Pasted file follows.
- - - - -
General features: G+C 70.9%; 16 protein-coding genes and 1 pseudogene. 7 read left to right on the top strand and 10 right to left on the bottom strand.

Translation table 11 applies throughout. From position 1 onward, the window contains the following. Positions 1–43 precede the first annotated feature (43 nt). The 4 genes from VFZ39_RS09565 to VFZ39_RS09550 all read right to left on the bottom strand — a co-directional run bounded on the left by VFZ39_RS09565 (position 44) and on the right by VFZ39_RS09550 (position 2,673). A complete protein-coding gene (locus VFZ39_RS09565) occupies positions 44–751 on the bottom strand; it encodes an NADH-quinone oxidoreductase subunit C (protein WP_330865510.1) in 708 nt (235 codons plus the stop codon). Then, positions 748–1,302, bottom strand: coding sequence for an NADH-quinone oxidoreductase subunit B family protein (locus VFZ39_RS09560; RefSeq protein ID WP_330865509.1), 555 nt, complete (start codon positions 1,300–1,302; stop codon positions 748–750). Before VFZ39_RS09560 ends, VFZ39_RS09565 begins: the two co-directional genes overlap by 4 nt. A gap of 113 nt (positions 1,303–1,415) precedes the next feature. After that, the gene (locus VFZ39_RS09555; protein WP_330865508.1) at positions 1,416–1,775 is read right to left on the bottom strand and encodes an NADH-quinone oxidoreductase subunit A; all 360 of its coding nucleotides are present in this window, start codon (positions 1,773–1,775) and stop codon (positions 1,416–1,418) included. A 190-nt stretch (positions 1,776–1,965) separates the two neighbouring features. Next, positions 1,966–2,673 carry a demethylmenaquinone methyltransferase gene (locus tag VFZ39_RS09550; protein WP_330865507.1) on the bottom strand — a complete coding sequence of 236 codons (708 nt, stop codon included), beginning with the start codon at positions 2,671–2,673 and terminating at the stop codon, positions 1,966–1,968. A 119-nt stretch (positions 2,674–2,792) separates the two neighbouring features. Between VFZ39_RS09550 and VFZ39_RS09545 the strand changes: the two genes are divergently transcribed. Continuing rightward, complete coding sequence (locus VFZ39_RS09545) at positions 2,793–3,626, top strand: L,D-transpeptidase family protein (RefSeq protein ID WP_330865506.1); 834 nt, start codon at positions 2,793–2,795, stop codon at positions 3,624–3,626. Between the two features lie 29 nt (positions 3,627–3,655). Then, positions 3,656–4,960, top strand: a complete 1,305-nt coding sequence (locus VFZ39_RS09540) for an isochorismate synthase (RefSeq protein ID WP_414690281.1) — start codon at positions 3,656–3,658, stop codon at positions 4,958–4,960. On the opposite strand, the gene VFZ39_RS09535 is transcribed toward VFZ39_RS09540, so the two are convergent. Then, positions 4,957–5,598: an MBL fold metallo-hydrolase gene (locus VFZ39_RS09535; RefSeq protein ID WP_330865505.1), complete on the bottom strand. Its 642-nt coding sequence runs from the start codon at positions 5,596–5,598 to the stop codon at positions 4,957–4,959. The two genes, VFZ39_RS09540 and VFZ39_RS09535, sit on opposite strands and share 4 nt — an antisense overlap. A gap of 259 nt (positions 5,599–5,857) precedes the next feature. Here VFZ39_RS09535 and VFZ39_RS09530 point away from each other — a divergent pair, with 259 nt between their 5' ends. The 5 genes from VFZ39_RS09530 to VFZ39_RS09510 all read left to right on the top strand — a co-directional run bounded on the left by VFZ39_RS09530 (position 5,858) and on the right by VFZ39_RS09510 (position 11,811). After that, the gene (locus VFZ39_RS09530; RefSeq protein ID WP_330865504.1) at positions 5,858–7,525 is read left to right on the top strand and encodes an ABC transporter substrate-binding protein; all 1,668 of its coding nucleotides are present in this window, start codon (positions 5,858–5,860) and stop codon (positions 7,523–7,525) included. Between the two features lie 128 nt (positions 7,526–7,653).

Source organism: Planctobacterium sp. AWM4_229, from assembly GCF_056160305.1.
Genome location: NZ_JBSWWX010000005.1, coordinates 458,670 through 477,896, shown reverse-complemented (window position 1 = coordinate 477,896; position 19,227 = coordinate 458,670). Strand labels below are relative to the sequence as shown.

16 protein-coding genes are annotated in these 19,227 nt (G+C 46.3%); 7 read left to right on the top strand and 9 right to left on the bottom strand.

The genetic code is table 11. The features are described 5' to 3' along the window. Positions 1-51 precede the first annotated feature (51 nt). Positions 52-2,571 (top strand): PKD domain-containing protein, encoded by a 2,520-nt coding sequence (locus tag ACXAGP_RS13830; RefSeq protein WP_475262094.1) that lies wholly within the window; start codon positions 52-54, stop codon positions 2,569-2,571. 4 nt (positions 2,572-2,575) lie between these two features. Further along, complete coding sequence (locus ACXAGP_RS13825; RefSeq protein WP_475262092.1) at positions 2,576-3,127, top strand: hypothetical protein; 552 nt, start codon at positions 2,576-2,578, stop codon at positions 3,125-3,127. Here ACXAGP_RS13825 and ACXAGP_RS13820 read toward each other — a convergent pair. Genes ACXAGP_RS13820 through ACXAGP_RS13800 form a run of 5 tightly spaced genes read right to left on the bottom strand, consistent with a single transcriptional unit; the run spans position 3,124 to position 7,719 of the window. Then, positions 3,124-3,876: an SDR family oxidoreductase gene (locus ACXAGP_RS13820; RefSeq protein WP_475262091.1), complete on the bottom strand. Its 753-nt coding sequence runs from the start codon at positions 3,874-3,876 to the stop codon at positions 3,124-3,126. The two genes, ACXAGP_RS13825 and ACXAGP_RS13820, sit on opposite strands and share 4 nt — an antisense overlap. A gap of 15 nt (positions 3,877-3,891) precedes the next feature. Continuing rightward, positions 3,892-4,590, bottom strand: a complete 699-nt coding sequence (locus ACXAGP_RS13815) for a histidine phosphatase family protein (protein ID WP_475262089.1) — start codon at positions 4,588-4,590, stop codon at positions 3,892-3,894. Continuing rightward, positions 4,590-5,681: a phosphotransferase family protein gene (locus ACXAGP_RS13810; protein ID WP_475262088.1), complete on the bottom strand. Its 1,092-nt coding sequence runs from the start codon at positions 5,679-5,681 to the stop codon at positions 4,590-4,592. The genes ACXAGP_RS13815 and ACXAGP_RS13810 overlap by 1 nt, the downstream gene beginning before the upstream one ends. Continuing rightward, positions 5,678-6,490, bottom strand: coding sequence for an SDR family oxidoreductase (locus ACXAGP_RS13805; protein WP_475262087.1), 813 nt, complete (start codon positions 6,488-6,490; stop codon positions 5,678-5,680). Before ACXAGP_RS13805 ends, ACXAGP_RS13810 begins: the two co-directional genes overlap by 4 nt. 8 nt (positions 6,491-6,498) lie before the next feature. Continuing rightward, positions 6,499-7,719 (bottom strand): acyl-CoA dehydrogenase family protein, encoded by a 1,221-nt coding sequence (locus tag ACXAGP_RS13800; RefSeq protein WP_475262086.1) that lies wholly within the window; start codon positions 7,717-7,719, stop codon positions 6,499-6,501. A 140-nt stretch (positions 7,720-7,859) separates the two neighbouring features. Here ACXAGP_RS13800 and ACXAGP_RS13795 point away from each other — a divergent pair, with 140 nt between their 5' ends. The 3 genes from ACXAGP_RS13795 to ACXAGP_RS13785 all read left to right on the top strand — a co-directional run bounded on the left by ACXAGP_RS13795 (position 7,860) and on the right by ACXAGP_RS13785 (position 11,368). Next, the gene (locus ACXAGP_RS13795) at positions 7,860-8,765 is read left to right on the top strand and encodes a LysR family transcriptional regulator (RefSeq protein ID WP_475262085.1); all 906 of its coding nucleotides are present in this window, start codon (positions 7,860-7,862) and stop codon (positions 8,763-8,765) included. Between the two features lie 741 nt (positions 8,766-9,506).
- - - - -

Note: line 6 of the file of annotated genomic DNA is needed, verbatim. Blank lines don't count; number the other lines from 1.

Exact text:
The genetic code is table 11. The features are described 5' to 3' along the window. Positions 1-51 precede the first annotated feature (51 nt). Positions 52-2,571 (top strand): PKD domain-containing protein, encoded by a 2,520-nt coding sequence (locus tag ACXAGP_RS13830; RefSeq protein WP_475262094.1) that lies wholly within the window; start codon positions 52-54, stop codon positions 2,569-2,571. 4 nt (positions 2,572-2,575) lie between these two features. Further along, complete coding sequence (locus ACXAGP_RS13825; RefSeq protein WP_475262092.1) at positions 2,576-3,127, top strand: hypothetical protein; 552 nt, start codon at positions 2,576-2,578, stop codon at positions 3,125-3,127. Here ACXAGP_RS13825 and ACXAGP_RS13820 read toward each other — a convergent pair. Genes ACXAGP_RS13820 through ACXAGP_RS13800 form a run of 5 tightly spaced genes read right to left on the bottom strand, consistent with a single transcriptional unit; the run spans position 3,124 to position 7,719 of the window. Then, positions 3,124-3,876: an SDR family oxidoreductase gene (locus ACXAGP_RS13820; RefSeq protein WP_475262091.1), complete on the bottom strand. Its 753-nt coding sequence runs from the start codon at positions 3,874-3,876 to the stop codon at positions 3,124-3,126. The two genes, ACXAGP_RS13825 and ACXAGP_RS13820, sit on opposite strands and share 4 nt — an antisense overlap. A gap of 15 nt (positions 3,877-3,891) precedes the next feature. Continuing rightward, positions 3,892-4,590, bottom strand: a complete 699-nt coding sequence (locus ACXAGP_RS13815) for a histidine phosphatase family protein (protein ID WP_475262089.1) — start codon at positions 4,588-4,590, stop codon at positions 3,892-3,894. Continuing rightward, positions 4,590-5,681: a phosphotransferase family protein gene (locus ACXAGP_RS13810; protein ID WP_475262088.1), complete on the bottom strand. Its 1,092-nt coding sequence runs from the start codon at positions 5,679-5,681 to the stop codon at positions 4,590-4,592. The genes ACXAGP_RS13815 and ACXAGP_RS13810 overlap by 1 nt, the downstream gene beginning before the upstream one ends. Continuing rightward, positions 5,678-6,490, bottom strand: coding sequence for an SDR family oxidoreductase (locus ACXAGP_RS13805; protein WP_475262087.1), 813 nt, complete (start codon positions 6,488-6,490; stop codon positions 5,678-5,680). Before ACXAGP_RS13805 ends, ACXAGP_RS13810 begins: the two co-directional genes overlap by 4 nt. 8 nt (positions 6,491-6,498) lie before the next feature. Continuing rightward, positions 6,499-7,719 (bottom strand): acyl-CoA dehydrogenase family protein, encoded by a 1,221-nt coding sequence (locus tag ACXAGP_RS13800; RefSeq protein WP_475262086.1) that lies wholly within the window; start codon positions 7,717-7,719, stop codon positions 6,499-6,501. A 140-nt stretch (positions 7,720-7,859) separates the two neighbouring features. Here ACXAGP_RS13800 and ACXAGP_RS13795 point away from each other — a divergent pair, with 140 nt between their 5' ends. The 3 genes from ACXAGP_RS13795 to ACXAGP_RS13785 all read left to right on the top strand — a co-directional run bounded on the left by ACXAGP_RS13795 (position 7,860) and on the right by ACXAGP_RS13785 (position 11,368). Next, the gene (locus ACXAGP_RS13795) at positions 7,860-8,765 is read left to right on the top strand and encodes a LysR family transcriptional regulator (RefSeq protein ID WP_475262085.1); all 906 of its coding nucleotides are present in this window, start codon (positions 7,860-7,862) and stop codon (positions 8,763-8,765) included. Between the two features lie 741 nt (positions 8,766-9,506).